All Brazilian capitals:
Aracaju (SE), Belém (PA), Belo Horizonte (MG), Boa Vista (RR), Brasília (DF), Campo Grande (MS), Cuiabá (MT), Curitiba (PR), Florianópolis (SC), Fortaleza (CE), Goiânia (GO), João Pessoa (PB), Macapá (AP), Maceió (AL), Manaus (AM), Natal (RN), Palmas (TO), Porto Alegre (RS), Porto Velho (RO), Recife (PE), Rio Branco (AC), Rio de Janeiro (RJ), Salvador (BA), São Luís (MA), São Paulo (SP), Teresina (PI), Vitória (ES)
Teresina is the only capital located land inward of the northeastern region. Together with Timon, located in the state of Maranhão, Teresina forms a twin city, separated from each other by the Paranaíba River, with its metropolitan region exceeding one million inhabitants. Another river, called Poti River, flows through Teresina; therefore, the city is also called Mesopotamia of Brazil. Teresina is considered as one of the hottest locations in Brazil: the temperature may reach over forty degrees in summer. The city has the third best quality of life in the northeastern region, and is considered as Brazil’s third safest capital. However, Teresina’s Human Development Index is the second lowest in the northeastern region.
Teresina is the capital of the state of Piauí, and is located at 366 km from the Atlantic coast. Together with the city of Timon, located in the state of Maranhão, Teresina forms a twin city, which is separated from each other by the Parnaíba River. Teresina is a fast growing city (estimated population in 2014 (IBGE): 840 thousand inhabitants), one of the fastest growing cities in Brazil. The Teresina Metropolitan Region counts more than 1,2 million people. The urban area of 1392 sq km is the largest in the northeastern region. The average altitude of the urban area is 72 meters.
Already in the seventeenth century, a group of bandeirantes (pioneers) led by Domingos Jorge Velho, settled in the region of what is now Teresina, at Barra do Poti, and started a commercial factory (feitoria in Portuguese) and breeding cattle. Around 1760, Barra do Poti was inhabited by fishermen, canoeists, and cassava and tobacco planters. In 1797, the Nossa Senhora (Our Lady) do Amparo Church was erected, and in 1827 the freguesia de Nossa Senhora do Amparo. Barra do Poti was elevated to the status of a village on 6 July 1832, and was therefore renamed into Vila do Poti.. The original village became inundated by river floodings; therefore, the new village had to be constructed at a higher altitude, and was named Vila Nova de Poti, on 29 November 1842. The capitania (Brazilian administrative region of colonial Brazil) of Piauí planned the transfer of the state capital Oeiras northward. Initially, the idea was to construct the new capital at the Atlantic coast, but it was decided to have the new capital constructed along the margin of the Parnaíba River, because of its economic and strategic importance. Thus, Teresina became Brazil’s first planned capital.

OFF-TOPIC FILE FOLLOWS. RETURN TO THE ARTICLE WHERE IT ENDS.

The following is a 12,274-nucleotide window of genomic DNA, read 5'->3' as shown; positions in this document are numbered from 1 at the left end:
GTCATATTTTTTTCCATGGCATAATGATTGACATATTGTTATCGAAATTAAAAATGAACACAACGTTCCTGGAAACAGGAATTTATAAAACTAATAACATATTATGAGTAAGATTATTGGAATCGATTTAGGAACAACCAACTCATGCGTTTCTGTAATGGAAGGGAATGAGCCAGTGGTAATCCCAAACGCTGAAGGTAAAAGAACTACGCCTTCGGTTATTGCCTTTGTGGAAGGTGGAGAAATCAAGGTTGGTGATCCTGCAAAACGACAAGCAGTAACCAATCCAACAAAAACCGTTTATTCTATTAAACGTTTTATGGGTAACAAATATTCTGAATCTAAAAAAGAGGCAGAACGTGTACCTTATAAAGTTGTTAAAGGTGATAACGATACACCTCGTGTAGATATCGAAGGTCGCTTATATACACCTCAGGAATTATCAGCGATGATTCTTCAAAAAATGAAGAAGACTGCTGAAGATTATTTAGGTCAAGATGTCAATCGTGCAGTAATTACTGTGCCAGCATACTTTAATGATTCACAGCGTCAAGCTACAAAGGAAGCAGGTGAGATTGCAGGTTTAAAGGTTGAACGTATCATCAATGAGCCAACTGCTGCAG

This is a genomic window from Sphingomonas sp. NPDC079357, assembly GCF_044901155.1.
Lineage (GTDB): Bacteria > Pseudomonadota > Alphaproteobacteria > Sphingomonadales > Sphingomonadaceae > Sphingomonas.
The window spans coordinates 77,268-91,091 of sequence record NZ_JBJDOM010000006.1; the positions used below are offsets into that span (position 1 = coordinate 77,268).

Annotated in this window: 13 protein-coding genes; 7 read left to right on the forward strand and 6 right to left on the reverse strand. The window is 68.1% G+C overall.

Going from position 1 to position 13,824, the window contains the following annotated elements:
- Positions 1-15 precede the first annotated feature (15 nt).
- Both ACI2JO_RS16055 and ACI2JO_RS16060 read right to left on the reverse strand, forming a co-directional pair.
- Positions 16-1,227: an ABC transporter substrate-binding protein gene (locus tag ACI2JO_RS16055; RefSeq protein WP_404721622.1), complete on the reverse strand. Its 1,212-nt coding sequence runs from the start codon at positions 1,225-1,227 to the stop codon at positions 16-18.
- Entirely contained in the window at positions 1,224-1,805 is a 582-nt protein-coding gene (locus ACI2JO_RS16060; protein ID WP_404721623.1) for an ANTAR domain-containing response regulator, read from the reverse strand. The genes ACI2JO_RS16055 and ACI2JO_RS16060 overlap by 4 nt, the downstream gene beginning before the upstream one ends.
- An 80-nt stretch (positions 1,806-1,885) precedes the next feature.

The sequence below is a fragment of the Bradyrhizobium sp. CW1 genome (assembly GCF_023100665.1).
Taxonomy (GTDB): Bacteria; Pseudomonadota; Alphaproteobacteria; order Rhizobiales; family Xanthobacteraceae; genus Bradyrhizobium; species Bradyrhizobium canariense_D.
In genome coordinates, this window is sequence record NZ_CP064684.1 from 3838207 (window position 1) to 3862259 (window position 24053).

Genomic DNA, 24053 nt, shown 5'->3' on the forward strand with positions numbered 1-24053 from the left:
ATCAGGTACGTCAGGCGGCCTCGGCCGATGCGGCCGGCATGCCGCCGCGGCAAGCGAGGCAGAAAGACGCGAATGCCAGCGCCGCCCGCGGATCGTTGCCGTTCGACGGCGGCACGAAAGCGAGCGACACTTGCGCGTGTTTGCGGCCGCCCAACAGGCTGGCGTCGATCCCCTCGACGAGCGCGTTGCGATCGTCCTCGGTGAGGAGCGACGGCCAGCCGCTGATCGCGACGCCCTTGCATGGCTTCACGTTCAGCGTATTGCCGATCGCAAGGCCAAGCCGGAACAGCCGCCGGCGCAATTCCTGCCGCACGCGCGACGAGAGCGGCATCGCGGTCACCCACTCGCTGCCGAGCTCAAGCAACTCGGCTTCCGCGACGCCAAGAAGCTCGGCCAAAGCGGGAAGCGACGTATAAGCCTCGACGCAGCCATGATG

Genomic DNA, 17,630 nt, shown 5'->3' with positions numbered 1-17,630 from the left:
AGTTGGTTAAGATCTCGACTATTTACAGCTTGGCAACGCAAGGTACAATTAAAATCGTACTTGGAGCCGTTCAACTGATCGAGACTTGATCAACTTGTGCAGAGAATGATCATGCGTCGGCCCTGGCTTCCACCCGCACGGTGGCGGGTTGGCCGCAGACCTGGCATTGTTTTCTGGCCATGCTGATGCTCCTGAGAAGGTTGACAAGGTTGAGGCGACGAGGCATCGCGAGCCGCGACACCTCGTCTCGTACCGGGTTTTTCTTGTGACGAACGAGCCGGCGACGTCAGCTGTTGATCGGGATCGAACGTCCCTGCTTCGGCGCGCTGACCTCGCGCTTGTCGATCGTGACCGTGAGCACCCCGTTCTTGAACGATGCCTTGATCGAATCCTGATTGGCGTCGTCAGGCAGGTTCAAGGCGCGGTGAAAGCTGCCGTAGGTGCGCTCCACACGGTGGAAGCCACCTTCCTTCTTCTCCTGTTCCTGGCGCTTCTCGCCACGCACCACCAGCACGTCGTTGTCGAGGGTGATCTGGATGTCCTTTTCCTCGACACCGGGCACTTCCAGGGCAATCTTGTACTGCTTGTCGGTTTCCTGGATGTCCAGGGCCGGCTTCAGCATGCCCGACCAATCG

When Conselheiro José Antônio Saraíva became President of the province of Piauí, he determined the location and started to have the inhabitants of Vila Nova do Poti moved to the new location, named Saraíva de Nova Vila Poti. In 1851, the construction of the Igreja Matriz de Nossa Senhora do Amparo was started, marking the construction of the new capital. On 21 July 1852, the capital of the state of Piauí was transferred from Oeiras to the new capital, which was baptized into Teresina, as a homage to the Brazilian empress Teresa Cristina Maria de Bourbon. On 16 August 1852, the city of Teresina was officially founded. The city is characterized by its geometrically oriented patterns. Already in 1860, the city had grown more than one kilometer in extension. In less than twenty years, the population had increased from 49 to more than twenty thousand. Public illumination was introduced in 1882. In 1939, the Ponte Metálica, connecting the cities of Timon and Teresina, was inaugurated.
Economic activity in Teresina accounts for approximately 45 percent of the entire GDP of the state of Piauí, equaling the value of 11 billion reais, ranking 49th among the Brazilian cities. Major industrial activity is the textile and confection industry, providing work for ten thousand people. Other factories produce bicycles, drinks, chemical and pharmaceutical products, furniture, and ceramics. Because of the rapid expansion of vertical constructions in the city, construction activities are booming. Bovine and equine products (54%), copper residues (39 %), and plastic products (6%) are the main export products. Only in 1967, the airport was inaugurated in Teresina.
What to see
It was local poet Coelho Neto who immortalized the green colors of Teresina in his works. At the various bridges colorful sunset may be witnessed. Teresina is also associated with hot temperatures (calor in Portuguese). It has become one of the characteristics of Teresina. Warm weather conditions, warm contacts between people, either friends or random people in the streets. The warm odors of numerous jasmines and of typical local dishes, such as galinha caipira (‘countryside chicken’), carne-do-sol (sun-dried meat).
Homage to Teresina
Minha Teresina não troco jamais
Teresina – Ponte Estaiada
Anniversary Clip Teresina
Teresina 154 years
Hymn of Teresina
Hymn of Piauí
By Adriano Antoine Robbesom